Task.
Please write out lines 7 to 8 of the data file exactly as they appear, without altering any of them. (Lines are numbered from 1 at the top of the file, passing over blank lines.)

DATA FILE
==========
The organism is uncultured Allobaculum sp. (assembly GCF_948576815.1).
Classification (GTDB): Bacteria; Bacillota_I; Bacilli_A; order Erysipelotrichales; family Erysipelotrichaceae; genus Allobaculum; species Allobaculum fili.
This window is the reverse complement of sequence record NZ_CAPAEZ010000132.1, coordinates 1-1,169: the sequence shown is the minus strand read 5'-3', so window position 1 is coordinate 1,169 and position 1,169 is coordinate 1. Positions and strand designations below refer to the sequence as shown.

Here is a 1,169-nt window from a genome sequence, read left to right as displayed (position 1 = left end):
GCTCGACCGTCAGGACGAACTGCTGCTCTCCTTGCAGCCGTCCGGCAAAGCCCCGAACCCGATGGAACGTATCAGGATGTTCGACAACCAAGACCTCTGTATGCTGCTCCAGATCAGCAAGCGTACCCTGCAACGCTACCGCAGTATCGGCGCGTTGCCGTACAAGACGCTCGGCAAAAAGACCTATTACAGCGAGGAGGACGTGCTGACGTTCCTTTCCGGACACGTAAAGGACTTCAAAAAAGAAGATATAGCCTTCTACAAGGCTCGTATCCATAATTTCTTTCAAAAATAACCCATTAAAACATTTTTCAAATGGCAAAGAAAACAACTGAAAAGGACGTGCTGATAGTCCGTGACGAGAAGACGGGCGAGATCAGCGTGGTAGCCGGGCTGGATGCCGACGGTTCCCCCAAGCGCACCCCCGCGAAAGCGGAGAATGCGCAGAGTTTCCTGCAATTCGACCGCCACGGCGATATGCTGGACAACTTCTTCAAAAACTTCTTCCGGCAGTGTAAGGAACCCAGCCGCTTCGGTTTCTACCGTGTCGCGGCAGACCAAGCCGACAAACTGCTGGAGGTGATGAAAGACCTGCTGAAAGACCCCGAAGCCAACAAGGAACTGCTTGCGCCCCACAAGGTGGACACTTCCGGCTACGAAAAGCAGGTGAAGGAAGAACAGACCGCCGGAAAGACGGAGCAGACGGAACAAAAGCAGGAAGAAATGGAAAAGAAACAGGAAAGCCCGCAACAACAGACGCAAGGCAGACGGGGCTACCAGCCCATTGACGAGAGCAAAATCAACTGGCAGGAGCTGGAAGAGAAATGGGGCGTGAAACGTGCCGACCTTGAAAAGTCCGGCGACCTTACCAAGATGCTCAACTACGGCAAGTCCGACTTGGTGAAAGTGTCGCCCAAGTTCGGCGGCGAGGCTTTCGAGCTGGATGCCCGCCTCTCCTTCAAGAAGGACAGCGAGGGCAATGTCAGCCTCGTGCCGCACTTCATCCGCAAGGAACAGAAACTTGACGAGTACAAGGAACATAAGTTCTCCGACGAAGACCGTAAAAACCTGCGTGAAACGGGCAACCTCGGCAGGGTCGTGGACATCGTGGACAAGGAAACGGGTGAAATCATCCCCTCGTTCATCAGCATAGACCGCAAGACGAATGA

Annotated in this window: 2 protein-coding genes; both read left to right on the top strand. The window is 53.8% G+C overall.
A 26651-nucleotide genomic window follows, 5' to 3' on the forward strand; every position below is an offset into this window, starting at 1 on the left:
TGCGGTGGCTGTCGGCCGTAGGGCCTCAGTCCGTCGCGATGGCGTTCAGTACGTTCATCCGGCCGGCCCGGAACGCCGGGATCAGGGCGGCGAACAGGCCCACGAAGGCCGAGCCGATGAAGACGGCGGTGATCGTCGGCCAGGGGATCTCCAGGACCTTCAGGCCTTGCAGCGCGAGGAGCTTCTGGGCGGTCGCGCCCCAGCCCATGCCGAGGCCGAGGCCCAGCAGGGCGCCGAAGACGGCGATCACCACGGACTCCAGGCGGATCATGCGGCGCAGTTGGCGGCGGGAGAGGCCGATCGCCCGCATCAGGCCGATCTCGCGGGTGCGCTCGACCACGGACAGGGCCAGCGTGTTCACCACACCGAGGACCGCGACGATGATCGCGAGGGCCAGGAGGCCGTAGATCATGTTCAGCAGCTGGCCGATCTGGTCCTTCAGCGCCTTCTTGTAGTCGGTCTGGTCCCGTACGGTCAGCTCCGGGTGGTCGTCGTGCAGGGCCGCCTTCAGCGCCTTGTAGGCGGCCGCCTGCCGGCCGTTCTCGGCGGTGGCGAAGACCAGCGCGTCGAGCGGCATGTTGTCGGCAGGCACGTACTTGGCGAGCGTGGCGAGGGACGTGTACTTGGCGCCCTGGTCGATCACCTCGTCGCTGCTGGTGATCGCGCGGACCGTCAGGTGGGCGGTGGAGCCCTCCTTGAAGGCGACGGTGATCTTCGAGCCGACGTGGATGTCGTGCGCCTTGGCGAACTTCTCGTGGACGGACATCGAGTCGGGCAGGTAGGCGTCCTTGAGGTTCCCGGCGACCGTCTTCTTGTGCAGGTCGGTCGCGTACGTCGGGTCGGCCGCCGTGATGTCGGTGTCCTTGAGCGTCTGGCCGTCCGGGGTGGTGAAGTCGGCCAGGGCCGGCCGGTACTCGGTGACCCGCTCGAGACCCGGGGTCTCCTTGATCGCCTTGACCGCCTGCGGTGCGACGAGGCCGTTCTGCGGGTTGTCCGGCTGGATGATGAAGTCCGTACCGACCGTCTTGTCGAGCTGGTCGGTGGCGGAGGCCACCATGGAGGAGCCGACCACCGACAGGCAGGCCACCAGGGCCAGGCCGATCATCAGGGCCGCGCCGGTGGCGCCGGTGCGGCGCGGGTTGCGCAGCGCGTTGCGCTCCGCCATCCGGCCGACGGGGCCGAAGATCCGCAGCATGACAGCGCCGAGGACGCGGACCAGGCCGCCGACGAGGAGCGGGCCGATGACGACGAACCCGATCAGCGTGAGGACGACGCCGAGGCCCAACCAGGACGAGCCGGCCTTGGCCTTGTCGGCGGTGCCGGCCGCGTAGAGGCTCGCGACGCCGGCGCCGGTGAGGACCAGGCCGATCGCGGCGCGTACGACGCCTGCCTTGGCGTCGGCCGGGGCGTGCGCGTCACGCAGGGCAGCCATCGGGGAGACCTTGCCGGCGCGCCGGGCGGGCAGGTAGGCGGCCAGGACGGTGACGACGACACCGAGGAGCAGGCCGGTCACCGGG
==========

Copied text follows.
A 26651-nucleotide genomic window follows, 5' to 3' on the forward strand; every position below is an offset into this window, starting at 1 on the left:
TGCGGTGGCTGTCGGCCGTAGGGCCTCAGTCCGTCGCGATGGCGTTCAGTACGTTCATCCGGCCGGCCCGGAACGCCGGGATCAGGGCGGCGAACAGGCCCACGAAGGCCGAGCCGATGAAGACGGCGGTGATCGTCGGCCAGGGGATCTCCAGGACCTTCAGGCCTTGCAGCGCGAGGAGCTTCTGGGCGGTCGCGCCCCAGCCCATGCCGAGGCCGAGGCCCAGCAGGGCGCCGAAGACGGCGATCACCACGGACTCCAGGCGGATCATGCGGCGCAGTTGGCGGCGGGAGAGGCCGATCGCCCGCATCAGGCCGATCTCGCGGGTGCGCTCGACCACGGACAGGGCCAGCGTGTTCACCACACCGAGGACCGCGACGATGATCGCGAGGGCCAGGAGGCCGTAGATCATGTTCAGCAGCTGGCCGATCTGGTCCTTCAGCGCCTTCTTGTAGTCGGTCTGGTCCCGTACGGTCAGCTCCGGGTGGTCGTCGTGCAGGGCCGCCTTCAGCGCCTTGTAGGCGGCCGCCTGCCGGCCGTTCTCGGCGGTGGCGAAGACCAGCGCGTCGAGCGGCATGTTGTCGGCAGGCACGTACTTGGCGAGCGTGGCGAGGGACGTGTACTTGGCGCCCTGGTCGATCACCTCGTCGCTGCTGGTGATCGCGCGGACCGTCAGGTGGGCGGTGGAGCCCTCCTTGAAGGCGACGGTGATCTTCGAGCCGACGTGGATGTCGTGCGCCTTGGCGAACTTCTCGTGGACGGACATCGAGTCGGGCAGGTAGGCGTCCTTGAGGTTCCCGGCGACCGTCTTCTTGTGCAGGTCGGTCGCGTACGTCGGGTCGGCCGCCGTGATGTCGGTGTCCTTGAGCGTCTGGCCGTCCGGGGTGGTGAAGTCGGCCAGGGCCGGCCGGTACTCGGTGACCCGCTCGAGACCCGGGGTCTCCTTGATCGCCTTGACCGCCTGCGGTGCGACGAGGCCGTTCTGCGGGTTGTCCGGCTGGATGATGAAGTCCGTACCGACCGTCTTGTCGAGCTGGTCGGTGGCGGAGGCCACCATGGAGGAGCCGACCACCGACAGGCAGGCCACCAGGGCCAGGCCGATCATCAGGGCCGCGCCGGTGGCGCCGGTGCGGCGCGGGTTGCGCAGCGCGTTGCGCTCCGCCATCCGGCCGACGGGGCCGAAGATCCGCAGCATGACAGCGCCGAGGACGCGGACCAGGCCGCCGACGAGGAGCGGGCCGATGACGACGAACCCGATCAGCGTGAGGACGACGCCGAGGCCCAACCAGGACGAGCCGGCCTTGGCCTTGTCGGCGGTGCCGGCCGCGTAGAGGCTCGCGACGCCGGCGCCGGTGAGGACCAGGCCGATCGCGGCGCGTACGACGCCTGCCTTGGCGTCGGCCGGGGCGTGCGCGTCACGCAGGGCAGCCATCGGGGAGACCTTGCCGGCGCGCCGGGCGGGCAGGTAGGCGGCCAGGACGGTGACGACGACACCGAGGAGCAGGCCGGTCACCGGG